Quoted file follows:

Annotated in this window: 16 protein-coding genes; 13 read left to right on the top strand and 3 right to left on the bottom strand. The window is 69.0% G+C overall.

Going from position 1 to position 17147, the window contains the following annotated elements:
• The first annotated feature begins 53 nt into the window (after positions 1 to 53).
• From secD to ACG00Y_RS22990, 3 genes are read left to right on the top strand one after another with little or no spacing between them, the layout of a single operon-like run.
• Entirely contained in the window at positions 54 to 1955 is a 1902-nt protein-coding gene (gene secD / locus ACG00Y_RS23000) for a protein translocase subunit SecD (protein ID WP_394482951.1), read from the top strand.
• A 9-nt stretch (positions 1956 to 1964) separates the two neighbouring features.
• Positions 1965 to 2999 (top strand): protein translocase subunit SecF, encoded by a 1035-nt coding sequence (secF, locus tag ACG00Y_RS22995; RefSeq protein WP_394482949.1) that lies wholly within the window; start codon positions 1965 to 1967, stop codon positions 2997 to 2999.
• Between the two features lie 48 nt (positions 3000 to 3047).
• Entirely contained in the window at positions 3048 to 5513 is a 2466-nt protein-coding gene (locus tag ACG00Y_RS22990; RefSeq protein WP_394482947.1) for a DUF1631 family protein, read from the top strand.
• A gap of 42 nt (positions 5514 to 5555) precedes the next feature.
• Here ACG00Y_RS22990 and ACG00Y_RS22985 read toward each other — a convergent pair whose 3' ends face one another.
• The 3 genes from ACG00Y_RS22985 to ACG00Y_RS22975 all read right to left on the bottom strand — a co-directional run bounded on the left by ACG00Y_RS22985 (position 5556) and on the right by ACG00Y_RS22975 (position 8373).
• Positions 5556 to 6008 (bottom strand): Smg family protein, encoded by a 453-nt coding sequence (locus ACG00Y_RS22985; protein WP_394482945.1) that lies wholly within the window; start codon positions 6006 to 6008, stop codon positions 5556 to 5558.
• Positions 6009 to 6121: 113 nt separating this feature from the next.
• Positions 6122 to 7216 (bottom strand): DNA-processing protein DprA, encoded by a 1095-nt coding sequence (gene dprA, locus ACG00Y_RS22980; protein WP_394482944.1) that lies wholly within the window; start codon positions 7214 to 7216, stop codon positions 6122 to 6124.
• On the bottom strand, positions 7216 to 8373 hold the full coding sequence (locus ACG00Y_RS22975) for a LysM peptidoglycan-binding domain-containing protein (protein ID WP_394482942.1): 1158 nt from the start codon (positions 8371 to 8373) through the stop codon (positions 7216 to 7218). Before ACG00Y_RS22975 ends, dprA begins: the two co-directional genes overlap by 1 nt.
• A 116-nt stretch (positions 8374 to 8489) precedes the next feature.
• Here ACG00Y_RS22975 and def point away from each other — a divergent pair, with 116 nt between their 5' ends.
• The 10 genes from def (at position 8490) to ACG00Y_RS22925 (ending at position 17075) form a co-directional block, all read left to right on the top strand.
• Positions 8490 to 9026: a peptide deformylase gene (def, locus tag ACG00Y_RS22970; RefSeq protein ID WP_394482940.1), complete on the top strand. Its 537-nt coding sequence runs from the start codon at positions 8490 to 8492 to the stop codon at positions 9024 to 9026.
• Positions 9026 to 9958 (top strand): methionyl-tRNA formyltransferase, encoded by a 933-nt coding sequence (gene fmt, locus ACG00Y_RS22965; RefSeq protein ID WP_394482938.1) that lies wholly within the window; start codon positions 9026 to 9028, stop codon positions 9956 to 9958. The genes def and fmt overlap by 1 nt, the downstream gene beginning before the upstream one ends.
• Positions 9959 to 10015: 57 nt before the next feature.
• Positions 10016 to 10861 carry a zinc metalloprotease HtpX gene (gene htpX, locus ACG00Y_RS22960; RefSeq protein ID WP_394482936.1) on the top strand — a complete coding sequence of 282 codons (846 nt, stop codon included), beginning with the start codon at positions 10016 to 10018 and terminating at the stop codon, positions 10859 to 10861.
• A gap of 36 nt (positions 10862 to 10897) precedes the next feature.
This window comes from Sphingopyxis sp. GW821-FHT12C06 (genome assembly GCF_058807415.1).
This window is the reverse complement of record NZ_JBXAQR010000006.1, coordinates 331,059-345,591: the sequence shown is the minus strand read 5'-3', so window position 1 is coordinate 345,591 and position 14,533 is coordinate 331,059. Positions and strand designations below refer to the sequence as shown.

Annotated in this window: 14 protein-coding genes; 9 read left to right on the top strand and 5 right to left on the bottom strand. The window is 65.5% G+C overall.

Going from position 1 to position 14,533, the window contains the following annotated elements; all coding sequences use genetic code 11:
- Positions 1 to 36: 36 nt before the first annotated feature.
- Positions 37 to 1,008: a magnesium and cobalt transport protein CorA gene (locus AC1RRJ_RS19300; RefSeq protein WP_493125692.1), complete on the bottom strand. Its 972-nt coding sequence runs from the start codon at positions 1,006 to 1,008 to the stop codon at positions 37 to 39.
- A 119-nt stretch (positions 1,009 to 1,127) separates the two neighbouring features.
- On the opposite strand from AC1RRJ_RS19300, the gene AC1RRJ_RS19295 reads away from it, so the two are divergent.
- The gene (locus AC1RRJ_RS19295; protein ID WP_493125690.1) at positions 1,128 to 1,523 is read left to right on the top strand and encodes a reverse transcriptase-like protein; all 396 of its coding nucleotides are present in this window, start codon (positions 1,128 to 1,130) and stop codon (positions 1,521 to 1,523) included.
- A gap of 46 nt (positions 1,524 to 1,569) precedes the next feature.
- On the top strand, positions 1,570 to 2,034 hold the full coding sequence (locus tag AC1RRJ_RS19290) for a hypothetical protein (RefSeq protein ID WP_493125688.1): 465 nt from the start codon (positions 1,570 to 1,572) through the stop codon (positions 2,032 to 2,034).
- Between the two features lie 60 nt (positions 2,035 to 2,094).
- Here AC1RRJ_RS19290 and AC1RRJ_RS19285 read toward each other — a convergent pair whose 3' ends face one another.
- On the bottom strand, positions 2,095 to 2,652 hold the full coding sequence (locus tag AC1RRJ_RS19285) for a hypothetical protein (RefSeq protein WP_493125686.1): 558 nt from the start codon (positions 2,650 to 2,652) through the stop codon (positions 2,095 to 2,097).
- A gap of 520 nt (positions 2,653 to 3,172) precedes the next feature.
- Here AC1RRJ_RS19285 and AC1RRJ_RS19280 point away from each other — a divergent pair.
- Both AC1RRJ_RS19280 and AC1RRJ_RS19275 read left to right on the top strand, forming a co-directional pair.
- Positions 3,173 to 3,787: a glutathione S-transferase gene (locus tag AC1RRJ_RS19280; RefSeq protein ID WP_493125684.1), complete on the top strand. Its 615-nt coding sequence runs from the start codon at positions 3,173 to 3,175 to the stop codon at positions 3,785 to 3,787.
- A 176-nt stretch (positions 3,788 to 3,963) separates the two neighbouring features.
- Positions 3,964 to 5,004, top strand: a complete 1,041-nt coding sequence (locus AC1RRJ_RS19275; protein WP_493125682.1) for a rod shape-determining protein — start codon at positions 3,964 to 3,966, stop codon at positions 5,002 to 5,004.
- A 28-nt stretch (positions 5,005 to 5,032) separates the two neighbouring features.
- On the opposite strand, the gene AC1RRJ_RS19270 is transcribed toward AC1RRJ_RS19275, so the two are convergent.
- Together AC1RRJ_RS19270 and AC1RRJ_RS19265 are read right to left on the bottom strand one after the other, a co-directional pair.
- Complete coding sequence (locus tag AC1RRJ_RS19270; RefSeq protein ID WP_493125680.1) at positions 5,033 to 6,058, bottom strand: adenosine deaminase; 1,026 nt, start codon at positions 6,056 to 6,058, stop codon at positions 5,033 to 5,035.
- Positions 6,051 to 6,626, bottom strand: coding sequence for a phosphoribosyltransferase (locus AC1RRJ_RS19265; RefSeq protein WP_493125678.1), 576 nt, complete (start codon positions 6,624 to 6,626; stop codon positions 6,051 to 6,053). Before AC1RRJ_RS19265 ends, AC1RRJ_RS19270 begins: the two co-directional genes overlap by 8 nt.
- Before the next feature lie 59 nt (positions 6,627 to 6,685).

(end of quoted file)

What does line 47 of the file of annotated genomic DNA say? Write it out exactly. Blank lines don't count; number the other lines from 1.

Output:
- Together AC1RRJ_RS19270 and AC1RRJ_RS19265 are read right to left on the bottom strand one after the other, a co-directional pair.